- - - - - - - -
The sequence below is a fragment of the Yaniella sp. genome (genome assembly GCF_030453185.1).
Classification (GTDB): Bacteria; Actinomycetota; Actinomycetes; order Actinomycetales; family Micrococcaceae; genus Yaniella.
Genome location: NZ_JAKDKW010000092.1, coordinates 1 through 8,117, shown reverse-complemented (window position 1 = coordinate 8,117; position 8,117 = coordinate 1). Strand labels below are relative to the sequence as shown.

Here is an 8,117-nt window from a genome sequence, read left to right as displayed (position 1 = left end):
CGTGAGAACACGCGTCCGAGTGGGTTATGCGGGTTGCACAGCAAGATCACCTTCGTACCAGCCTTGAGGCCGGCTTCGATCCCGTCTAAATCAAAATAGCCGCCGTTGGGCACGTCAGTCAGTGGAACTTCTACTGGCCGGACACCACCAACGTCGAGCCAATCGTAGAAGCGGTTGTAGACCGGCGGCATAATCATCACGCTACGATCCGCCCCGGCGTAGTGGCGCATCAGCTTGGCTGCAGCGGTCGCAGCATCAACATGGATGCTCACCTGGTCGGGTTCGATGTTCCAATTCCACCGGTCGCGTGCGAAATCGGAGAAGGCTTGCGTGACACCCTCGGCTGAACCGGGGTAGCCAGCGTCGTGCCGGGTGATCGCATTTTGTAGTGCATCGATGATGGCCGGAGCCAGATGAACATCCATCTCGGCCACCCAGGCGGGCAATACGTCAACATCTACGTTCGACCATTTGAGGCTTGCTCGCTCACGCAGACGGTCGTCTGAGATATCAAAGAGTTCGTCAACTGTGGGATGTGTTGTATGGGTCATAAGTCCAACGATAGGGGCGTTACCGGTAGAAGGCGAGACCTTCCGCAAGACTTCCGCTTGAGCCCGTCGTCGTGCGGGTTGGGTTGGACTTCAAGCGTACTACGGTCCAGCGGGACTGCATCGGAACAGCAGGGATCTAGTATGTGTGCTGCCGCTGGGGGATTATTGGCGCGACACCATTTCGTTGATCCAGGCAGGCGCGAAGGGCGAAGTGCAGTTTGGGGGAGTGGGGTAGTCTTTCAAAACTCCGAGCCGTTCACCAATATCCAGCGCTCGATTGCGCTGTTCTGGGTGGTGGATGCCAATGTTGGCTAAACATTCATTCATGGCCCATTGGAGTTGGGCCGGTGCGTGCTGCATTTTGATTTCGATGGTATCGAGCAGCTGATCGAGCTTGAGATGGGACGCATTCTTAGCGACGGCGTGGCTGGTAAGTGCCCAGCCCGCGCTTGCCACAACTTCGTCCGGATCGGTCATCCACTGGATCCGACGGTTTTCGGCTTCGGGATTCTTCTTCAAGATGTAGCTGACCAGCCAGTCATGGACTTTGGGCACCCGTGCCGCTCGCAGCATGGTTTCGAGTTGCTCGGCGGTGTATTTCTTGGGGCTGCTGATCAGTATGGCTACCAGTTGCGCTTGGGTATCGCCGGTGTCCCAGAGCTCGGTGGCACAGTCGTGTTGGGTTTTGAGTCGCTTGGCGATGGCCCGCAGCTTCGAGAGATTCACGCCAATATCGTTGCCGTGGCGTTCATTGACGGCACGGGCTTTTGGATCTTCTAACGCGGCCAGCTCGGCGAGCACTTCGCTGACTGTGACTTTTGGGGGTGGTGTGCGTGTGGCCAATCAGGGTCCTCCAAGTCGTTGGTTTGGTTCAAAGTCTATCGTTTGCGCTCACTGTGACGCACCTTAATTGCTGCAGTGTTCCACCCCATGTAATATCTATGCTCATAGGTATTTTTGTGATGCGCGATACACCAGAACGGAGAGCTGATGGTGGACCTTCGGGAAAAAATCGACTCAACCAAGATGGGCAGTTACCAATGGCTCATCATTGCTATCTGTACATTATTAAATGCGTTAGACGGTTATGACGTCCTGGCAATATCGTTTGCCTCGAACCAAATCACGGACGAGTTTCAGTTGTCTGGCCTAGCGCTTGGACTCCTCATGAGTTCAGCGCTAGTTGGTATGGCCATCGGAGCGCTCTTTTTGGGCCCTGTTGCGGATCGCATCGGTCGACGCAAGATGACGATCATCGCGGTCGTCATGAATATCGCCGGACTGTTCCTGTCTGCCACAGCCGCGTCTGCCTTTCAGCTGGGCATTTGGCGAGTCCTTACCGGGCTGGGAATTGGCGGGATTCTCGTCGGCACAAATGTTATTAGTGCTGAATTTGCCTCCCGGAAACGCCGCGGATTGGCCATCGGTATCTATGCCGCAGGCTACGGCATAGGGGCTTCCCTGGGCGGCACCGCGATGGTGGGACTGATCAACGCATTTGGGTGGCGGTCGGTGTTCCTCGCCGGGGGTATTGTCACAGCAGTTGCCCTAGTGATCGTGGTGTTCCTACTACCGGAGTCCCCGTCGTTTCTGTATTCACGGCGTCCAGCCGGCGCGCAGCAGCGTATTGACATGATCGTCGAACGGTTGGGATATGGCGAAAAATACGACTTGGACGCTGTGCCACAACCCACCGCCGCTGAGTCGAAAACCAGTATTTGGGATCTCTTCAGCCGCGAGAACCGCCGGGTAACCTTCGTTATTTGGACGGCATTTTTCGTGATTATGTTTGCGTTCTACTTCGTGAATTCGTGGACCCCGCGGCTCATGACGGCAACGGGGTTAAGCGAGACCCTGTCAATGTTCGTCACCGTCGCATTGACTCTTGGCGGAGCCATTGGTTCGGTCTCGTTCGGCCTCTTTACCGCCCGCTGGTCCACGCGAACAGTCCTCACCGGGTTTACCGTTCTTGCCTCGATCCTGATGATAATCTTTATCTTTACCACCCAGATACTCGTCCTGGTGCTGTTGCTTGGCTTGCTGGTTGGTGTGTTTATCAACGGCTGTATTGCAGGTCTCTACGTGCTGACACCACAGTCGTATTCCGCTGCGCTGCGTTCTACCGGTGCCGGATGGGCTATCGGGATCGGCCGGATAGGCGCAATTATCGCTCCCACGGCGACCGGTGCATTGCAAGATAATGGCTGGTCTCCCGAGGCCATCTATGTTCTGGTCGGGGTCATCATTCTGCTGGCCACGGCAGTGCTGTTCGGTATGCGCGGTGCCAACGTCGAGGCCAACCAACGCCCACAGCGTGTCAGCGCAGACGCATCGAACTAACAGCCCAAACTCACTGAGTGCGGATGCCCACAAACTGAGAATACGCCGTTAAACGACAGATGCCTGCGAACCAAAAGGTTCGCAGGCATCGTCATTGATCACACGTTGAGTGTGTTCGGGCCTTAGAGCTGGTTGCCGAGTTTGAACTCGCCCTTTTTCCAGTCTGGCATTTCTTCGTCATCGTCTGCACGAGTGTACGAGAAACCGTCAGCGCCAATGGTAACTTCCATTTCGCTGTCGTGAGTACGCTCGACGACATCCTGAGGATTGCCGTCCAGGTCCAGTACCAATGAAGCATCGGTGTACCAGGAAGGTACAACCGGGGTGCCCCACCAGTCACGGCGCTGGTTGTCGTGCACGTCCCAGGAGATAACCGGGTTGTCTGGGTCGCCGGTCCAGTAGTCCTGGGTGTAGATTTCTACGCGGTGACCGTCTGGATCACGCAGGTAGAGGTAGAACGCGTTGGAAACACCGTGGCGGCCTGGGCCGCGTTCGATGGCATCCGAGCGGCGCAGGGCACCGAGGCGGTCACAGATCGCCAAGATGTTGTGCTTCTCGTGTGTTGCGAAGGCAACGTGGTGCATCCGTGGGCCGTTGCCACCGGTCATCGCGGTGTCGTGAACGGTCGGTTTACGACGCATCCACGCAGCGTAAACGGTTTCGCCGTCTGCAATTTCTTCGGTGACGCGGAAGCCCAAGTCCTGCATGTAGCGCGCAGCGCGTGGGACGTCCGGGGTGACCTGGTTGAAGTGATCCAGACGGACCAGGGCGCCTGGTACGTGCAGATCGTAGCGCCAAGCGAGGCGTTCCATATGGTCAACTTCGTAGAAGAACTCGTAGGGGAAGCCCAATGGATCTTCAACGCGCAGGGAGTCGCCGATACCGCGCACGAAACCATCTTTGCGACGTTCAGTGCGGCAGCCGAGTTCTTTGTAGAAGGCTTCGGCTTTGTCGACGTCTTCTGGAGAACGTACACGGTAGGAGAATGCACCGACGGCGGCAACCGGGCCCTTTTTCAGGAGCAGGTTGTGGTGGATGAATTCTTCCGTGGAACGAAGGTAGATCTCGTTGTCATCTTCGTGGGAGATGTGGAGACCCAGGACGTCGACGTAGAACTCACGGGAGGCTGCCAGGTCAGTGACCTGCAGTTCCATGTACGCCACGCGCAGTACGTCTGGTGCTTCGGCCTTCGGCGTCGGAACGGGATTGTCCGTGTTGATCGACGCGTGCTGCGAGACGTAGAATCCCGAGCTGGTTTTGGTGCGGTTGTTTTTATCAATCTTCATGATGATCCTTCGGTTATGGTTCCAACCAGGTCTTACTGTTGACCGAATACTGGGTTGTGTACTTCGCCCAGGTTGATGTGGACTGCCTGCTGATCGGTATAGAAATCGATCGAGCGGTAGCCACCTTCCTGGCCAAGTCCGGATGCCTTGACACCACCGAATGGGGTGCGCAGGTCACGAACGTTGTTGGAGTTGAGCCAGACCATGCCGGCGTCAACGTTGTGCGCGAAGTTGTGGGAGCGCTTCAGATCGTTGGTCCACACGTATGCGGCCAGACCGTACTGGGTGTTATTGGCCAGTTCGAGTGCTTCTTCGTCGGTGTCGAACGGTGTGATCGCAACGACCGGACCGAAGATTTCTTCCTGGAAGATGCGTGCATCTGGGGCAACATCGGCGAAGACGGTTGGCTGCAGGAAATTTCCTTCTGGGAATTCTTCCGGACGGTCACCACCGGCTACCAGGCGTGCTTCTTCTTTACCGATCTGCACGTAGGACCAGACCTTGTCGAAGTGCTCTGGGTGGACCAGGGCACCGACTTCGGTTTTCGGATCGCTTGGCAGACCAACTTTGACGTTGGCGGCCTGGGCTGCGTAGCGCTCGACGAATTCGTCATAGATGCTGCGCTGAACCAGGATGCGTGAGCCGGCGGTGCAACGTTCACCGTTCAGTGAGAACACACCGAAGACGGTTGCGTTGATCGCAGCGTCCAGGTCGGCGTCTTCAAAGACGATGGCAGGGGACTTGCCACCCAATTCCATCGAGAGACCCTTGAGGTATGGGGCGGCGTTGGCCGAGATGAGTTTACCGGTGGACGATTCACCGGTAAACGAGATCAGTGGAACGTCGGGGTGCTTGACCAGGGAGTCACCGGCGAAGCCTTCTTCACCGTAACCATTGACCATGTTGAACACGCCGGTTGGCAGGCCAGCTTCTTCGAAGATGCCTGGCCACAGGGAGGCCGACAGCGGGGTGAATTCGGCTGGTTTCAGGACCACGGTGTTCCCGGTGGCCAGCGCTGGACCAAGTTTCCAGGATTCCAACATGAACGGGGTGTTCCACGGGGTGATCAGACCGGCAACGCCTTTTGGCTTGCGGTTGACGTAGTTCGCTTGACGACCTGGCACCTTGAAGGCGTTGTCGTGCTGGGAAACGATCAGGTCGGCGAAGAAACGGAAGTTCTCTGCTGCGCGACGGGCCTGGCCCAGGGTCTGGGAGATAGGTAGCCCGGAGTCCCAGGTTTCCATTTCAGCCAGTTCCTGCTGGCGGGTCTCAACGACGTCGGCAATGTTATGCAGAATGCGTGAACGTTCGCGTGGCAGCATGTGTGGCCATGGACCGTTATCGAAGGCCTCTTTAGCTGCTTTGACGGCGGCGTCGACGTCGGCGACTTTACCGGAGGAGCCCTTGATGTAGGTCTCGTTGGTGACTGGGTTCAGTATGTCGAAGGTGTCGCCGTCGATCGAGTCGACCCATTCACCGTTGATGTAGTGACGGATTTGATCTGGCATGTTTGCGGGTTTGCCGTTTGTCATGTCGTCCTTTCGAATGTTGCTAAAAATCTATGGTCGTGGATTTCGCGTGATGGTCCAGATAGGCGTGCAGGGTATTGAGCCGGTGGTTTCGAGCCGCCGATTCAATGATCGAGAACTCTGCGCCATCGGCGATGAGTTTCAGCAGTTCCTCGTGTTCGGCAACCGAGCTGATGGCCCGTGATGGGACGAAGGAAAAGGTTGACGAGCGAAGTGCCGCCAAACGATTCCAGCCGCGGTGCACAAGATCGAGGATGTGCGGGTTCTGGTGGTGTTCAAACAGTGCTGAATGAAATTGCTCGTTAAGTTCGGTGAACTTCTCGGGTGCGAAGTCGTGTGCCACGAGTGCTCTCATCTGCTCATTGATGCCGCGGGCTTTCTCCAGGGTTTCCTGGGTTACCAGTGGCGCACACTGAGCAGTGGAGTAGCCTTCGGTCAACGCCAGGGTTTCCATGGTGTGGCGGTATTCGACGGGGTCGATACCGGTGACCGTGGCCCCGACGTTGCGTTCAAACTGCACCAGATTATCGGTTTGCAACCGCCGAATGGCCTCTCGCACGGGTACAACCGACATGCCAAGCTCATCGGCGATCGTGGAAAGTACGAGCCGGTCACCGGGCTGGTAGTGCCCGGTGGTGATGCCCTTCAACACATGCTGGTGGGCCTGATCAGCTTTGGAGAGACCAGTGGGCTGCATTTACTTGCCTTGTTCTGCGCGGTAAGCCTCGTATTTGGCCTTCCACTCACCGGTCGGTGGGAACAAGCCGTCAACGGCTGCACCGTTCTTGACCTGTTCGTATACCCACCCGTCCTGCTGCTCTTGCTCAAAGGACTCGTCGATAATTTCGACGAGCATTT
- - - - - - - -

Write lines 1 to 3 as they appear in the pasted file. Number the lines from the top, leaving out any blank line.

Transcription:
The sequence below is a fragment of the Yaniella sp. genome (genome assembly GCF_030453185.1).
Classification (GTDB): Bacteria; Actinomycetota; Actinomycetes; order Actinomycetales; family Micrococcaceae; genus Yaniella.
Genome location: NZ_JAKDKW010000092.1, coordinates 1 through 8,117, shown reverse-complemented (window position 1 = coordinate 8,117; position 8,117 = coordinate 1). Strand labels below are relative to the sequence as shown.